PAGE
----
Company earnings Bank of America is expected to report a decline in third-quarter earnings compared with a year earlier as it sets aside reserves to cover potential losses on loans. Revenue is expected to increase, however, due to higher net interest income. Bank of New York Mellon and Charles Schwab will also report third-quarter earnings before the opening bell.

Economic data Factory activity in New York state is expected to have steadied following a steep decline in late summer. The Federal Reserve Bank of New York’s general business conditions index is expected to have ticked up to minus 1 in September from minus 1.5 in August, a sign that would reflect stabilising factory activity throughout the state.

Stocks to watch Investors will be closely watching Goldman Sachs’s shares today after reports that the Wall Street bank is finalising a major overhaul ahead of its results tomorrow. The Wall Street Journal reported that Goldman was planning to combine its flagship investment banking and trading businesses into one unit, while merging asset and wealth management into another. Fox and News Corp will also be in focus after reports emerged over the weekend that Rupert Murdoch wants to merge the two media companies. (WSJ)

Booker Prize The winner of the Booker Prize, the leading award for English language fiction, will be announced at a ceremony in London. (The Booker Prizes)

What else we’re reading

America’s green revolution comes to coal country The Black Rock wind farm, nestled in the remote mountains of outer West Virginia, is exactly the sort of project President Joe Biden hopes will proliferate as a result of the unprecedented clean energy cash injection he signed into law in August. Yet West Virginia remains coal country. “Dude, we barely even got any damn Tesla fuckin’ chargers in this state,” says one resident in the state capital Charleston. “It’s definitely — definitely — a coal state through and through.”

Column chart of US primary energy consumption, by fuel (%) showing The share of coal in the US energy mix has halved over the past decade

Democrats’ midterms hopes falter For a brief window this summer, the Democrats’ prospects in the midterm elections were looking up. But with just under a month to go before the crucial vote, there are increasing signs that Democratic momentum has stalled. “Both chambers [of Congress] are still in play . . . but the headwinds are pretty strong,” said one Democratic strategist.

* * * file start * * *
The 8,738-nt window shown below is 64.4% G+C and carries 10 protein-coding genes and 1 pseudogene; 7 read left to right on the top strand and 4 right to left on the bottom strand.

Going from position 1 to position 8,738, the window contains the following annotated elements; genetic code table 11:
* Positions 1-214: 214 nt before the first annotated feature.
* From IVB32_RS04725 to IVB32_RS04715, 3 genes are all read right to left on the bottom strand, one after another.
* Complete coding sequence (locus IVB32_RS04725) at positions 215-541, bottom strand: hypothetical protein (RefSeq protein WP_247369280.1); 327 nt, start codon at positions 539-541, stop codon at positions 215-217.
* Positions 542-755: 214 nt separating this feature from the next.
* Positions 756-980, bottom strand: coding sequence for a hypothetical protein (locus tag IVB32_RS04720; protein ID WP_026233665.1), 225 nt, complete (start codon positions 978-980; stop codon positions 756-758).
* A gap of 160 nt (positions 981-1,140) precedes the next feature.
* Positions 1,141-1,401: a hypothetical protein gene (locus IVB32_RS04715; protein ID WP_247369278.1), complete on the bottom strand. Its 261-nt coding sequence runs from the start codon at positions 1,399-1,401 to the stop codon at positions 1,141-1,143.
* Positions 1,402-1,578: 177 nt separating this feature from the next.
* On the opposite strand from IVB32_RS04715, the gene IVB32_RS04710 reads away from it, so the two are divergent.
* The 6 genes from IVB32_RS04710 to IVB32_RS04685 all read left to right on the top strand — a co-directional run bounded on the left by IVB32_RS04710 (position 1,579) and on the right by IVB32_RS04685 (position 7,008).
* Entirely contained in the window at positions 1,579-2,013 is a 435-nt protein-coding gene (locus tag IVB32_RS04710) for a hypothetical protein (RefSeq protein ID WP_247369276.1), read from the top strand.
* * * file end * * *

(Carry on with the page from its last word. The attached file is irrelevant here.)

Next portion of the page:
The revolutionary ambitions of Iran’s Gen Z Young Iranians have surprised the country — and the world — by refusing to back down during one of the most widespread and long-lasting anti-regime demonstrations in the Islamic republic’s history. “Woman, life, freedom” has become the battle cry of young men and women in the streets.

The world needs more ‘desk-bombers’ The act of approaching someone at their desk without warning has become so offensive that a buzzword has been invented to describe it. It’s part of an increasing pattern at work: an outbreak of overweening shyness, or intolerance of interruption, that is at best self-destructive and at worst unproductive, writes Pilita Clark.

Asian schools top the rankings for executive MBAs Despite regional pandemic and political challenges, business schools in east Asia have strengthened their positions as leading global providers of executive MBAs, the 2022 FT EMBA rankings show.

Personal productivity

Productivity gurus are rising ever earlier to pack in strenuous workouts, ice baths, meditation and journaling before most of us have had our first coffee. These routines aren’t realistic for most, but they can be fun to watch, writes Emma Jacobs.

Man lowers himself into an ice bath
Macho routines that include intense exercise and ice baths have gone viral on social media © Getty Images